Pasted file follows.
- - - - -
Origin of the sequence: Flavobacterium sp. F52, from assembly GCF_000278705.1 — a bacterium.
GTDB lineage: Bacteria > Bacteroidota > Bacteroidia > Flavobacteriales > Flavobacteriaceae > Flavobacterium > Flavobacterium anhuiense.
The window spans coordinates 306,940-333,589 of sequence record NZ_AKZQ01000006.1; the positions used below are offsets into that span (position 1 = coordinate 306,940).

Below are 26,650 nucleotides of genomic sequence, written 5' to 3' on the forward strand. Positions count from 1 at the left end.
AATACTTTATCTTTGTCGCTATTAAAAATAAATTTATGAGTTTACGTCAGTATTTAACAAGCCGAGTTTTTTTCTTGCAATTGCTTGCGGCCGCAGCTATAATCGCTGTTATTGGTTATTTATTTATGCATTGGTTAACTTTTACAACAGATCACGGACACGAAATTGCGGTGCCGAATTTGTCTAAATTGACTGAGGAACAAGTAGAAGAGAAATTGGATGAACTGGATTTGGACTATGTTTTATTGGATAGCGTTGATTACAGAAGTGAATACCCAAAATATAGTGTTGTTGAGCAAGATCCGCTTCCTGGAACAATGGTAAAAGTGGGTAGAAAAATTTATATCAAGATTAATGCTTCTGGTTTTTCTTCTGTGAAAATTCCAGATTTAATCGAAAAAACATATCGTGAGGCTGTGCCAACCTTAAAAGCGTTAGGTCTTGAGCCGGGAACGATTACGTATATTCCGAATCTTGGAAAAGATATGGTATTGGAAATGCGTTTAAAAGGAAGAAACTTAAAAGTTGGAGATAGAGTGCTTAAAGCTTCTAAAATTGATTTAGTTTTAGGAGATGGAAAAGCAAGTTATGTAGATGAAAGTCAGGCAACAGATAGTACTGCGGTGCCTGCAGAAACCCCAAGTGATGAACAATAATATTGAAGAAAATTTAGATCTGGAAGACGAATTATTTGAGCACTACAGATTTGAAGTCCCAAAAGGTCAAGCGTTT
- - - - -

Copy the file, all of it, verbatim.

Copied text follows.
Origin of the sequence: Flavobacterium sp. F52, from assembly GCF_000278705.1 — a bacterium.
GTDB lineage: Bacteria > Bacteroidota > Bacteroidia > Flavobacteriales > Flavobacteriaceae > Flavobacterium > Flavobacterium anhuiense.
The window spans coordinates 306,940-333,589 of sequence record NZ_AKZQ01000006.1; the positions used below are offsets into that span (position 1 = coordinate 306,940).

Below are 26,650 nucleotides of genomic sequence, written 5' to 3' on the forward strand. Positions count from 1 at the left end.
AATACTTTATCTTTGTCGCTATTAAAAATAAATTTATGAGTTTACGTCAGTATTTAACAAGCCGAGTTTTTTTCTTGCAATTGCTTGCGGCCGCAGCTATAATCGCTGTTATTGGTTATTTATTTATGCATTGGTTAACTTTTACAACAGATCACGGACACGAAATTGCGGTGCCGAATTTGTCTAAATTGACTGAGGAACAAGTAGAAGAGAAATTGGATGAACTGGATTTGGACTATGTTTTATTGGATAGCGTTGATTACAGAAGTGAATACCCAAAATATAGTGTTGTTGAGCAAGATCCGCTTCCTGGAACAATGGTAAAAGTGGGTAGAAAAATTTATATCAAGATTAATGCTTCTGGTTTTTCTTCTGTGAAAATTCCAGATTTAATCGAAAAAACATATCGTGAGGCTGTGCCAACCTTAAAAGCGTTAGGTCTTGAGCCGGGAACGATTACGTATATTCCGAATCTTGGAAAAGATATGGTATTGGAAATGCGTTTAAAAGGAAGAAACTTAAAAGTTGGAGATAGAGTGCTTAAAGCTTCTAAAATTGATTTAGTTTTAGGAGATGGAAAAGCAAGTTATGTAGATGAAAGTCAGGCAACAGATAGTACTGCGGTGCCTGCAGAAACCCCAAGTGATGAACAATAATATTGAAGAAAATTTAGATCTGGAAGACGAATTATTTGAGCACTACAGATTTGAAGTCCCAAAAGGTCAAGCGTTT